Rape Culture Discourse and Female Impurity: Genesis 34 as a Case Study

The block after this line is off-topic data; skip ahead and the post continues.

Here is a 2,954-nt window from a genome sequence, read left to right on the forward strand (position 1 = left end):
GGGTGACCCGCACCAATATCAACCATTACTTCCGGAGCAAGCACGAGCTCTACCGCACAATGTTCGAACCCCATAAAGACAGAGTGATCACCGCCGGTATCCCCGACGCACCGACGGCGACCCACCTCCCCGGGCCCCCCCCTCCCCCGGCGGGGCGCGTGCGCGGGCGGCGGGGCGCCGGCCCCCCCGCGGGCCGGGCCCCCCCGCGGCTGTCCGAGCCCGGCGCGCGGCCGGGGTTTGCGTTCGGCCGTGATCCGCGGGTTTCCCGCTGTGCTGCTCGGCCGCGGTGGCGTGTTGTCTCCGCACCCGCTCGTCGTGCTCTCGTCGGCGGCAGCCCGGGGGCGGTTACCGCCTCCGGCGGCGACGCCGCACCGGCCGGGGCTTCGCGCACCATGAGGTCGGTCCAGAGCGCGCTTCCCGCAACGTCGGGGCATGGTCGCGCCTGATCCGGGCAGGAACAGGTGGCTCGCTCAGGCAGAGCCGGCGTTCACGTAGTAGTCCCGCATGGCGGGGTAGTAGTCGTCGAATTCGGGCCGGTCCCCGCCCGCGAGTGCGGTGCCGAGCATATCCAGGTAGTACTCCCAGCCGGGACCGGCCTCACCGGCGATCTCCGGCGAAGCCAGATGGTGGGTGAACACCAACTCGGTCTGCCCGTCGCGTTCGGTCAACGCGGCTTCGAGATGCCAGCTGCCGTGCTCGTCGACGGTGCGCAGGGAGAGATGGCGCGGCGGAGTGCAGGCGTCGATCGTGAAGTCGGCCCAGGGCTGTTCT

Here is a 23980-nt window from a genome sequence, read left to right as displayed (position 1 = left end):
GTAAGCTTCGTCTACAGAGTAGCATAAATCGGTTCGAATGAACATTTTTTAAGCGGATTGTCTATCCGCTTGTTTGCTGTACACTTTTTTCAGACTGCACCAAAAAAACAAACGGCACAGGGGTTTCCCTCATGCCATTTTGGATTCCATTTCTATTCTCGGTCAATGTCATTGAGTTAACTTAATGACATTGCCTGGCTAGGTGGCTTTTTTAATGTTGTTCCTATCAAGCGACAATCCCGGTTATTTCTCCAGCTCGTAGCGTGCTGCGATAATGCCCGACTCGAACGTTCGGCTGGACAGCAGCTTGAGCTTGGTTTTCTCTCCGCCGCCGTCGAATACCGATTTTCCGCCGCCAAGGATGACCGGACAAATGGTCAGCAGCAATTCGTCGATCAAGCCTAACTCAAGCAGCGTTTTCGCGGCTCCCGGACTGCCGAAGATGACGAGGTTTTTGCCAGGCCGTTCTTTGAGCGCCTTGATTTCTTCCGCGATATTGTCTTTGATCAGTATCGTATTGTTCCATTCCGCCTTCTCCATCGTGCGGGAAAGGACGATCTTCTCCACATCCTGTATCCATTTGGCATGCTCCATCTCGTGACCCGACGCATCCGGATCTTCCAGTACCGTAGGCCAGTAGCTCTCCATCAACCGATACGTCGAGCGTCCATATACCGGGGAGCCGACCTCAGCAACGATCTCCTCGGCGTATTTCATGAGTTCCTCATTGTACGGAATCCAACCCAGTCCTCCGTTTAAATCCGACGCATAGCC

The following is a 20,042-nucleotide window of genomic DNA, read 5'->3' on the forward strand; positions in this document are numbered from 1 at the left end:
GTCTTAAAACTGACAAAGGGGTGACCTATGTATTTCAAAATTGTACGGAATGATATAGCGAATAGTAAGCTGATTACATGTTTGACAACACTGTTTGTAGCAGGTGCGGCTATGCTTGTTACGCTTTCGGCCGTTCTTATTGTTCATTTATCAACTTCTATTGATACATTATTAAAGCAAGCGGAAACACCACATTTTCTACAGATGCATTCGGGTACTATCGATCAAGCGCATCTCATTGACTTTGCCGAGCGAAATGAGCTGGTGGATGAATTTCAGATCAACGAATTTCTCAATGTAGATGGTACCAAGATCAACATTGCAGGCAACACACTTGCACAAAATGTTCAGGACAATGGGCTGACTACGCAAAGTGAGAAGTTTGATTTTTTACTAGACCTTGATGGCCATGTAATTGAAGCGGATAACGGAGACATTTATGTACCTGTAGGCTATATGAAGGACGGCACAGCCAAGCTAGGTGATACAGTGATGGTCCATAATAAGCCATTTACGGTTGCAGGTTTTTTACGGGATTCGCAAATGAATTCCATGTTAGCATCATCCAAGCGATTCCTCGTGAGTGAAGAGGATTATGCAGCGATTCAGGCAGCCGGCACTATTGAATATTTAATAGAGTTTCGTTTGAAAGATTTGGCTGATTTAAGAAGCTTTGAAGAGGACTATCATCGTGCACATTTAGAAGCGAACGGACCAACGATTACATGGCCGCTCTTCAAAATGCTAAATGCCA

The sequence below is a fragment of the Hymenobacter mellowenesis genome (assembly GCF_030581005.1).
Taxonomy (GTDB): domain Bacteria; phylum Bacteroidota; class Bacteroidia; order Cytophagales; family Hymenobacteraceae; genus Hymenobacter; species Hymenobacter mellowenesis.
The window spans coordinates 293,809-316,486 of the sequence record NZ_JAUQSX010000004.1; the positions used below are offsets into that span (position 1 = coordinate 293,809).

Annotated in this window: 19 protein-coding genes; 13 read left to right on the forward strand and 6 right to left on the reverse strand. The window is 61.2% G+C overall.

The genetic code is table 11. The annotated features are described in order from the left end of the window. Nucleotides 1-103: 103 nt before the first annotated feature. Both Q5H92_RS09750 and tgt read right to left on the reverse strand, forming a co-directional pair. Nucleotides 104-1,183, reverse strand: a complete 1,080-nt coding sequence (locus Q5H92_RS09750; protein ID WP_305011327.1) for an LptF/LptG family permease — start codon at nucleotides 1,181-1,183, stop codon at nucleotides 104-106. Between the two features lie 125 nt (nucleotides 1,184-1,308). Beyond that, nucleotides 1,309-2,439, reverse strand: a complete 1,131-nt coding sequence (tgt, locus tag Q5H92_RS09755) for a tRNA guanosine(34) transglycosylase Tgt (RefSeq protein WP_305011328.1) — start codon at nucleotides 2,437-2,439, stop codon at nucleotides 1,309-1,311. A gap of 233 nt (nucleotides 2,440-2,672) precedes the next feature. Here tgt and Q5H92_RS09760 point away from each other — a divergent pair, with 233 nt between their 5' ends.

In this chapter, Jessica Keady contributes to ongoing discussions about the multiple ways in which religious texts, traditions, practices, and beliefs intersect with contemporary cultural ideologies and discourses that support rape culture and gender violence. She compares biblical conceptions of rape and impurity with more contemporary rape culture and purity culture ideologies, focusing on the construction of literary rape in the biblical text of Genesis 34—the rape of Dinah. Keady argues that biblical rape texts such as Genesis 34 serve as a lens through which we can examine and critique ancient ideations of gender violence and purity; they also allow us to trace the ways in which these ideations continue to shape and inform contemporary understandings of rape. Through her close reading of the text, Keady argues that this rape narrative offers a means of critiquing ancient ideations of gender violence and purity; it also allows readers to trace the ways that these ideations continue to influence contemporary attitudes towards rape. She demonstrates this by weaving into her discussion of the Genesis text a number of contemporary accounts of gender violence, which evoke dominant discourses of female defilement and shame embedded within today’s rape and purity cultures. Through this intertextual engagement, she encourages biblical readers and interpreters to perform acts of “political resistance” to biblical ideologies that sustain these toxic cultures, and to evaluate the significance and influence that such ancient ideologies continue to have today.
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